“Take time to reflect, to make sure you’re not just on an escalator and you haven’t realised you’re on it. The times where I’ve changed direction have tended to be where I’ve had time out – for example, my dad’s diagnosis was a moment to really reflect and work out what my priorities are,” she says.

Now, James puts her retail experience to good use running her own business, Spring Chicken, selling gadgets designed to make life easier for older people. She has greater control over her working hours and is closer to living the lifestyle that she craved while caught up in the rat race.

Lightbulb moment

Indeed, it was experiencing someone living with Parkinson’s that made James see the elderly through a whole new light – and eventually inspired her to start her new business.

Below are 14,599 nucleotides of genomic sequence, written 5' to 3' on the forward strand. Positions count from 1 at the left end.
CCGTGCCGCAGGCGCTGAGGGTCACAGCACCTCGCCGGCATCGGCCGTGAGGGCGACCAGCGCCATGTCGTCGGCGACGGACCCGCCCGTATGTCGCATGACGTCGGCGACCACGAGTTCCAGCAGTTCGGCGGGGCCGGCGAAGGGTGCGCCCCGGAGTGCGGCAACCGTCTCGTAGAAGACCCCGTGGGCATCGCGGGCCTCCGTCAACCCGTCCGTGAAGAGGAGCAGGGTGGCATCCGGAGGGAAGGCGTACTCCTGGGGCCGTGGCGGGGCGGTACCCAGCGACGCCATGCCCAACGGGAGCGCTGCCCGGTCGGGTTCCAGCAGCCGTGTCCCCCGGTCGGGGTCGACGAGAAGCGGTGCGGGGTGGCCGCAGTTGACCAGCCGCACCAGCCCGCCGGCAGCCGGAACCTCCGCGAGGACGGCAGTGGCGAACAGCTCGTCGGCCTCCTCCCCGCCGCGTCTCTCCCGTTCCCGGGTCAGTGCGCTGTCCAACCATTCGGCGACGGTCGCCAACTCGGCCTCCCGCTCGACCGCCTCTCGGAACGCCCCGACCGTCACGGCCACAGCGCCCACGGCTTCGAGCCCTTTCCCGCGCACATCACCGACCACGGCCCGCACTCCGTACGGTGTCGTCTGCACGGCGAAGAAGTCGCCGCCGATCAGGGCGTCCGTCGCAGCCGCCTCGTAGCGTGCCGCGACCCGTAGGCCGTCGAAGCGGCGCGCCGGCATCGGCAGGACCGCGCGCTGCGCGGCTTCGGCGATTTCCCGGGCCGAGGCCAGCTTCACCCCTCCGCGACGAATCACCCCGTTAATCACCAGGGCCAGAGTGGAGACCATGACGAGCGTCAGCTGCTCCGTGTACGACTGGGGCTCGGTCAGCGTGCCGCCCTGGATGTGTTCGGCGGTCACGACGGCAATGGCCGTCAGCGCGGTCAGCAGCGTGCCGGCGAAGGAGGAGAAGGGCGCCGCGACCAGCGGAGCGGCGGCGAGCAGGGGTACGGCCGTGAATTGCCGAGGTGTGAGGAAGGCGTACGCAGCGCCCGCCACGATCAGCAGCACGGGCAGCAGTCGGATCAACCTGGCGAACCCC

“[My dad] said, ‘I don’t feel like a person who has Parkinson’s’. He didn’t expect to get that label. He didn’t expect to have to go through that health problem,” she recalls.

“What I wanted to do was just lean in and look after him. I suppose it’s the classic reversal of roles. I wanted him to move close to me, to look after him, get involved in his life and make sure he got the best possible care.”

When shopping around for products to help make her dad’s life easier around the home, James was surprised at how difficult it was. It struck her how the retail market is generally geared towards people in their 30s and 40s.

James was able to put her retail experience to good use and create Spring Chicken, an online retailer which offers products targeted at the “senior consumer” that will address physical and cognitive needs which happen as we age – such as changes in mobility, dexterity, vision, hearing, memory and sleeping. Products for sale include anti-slip jar openers, an easy-grip chef’s knife and a magnifying glass with a neck chord for reading easily.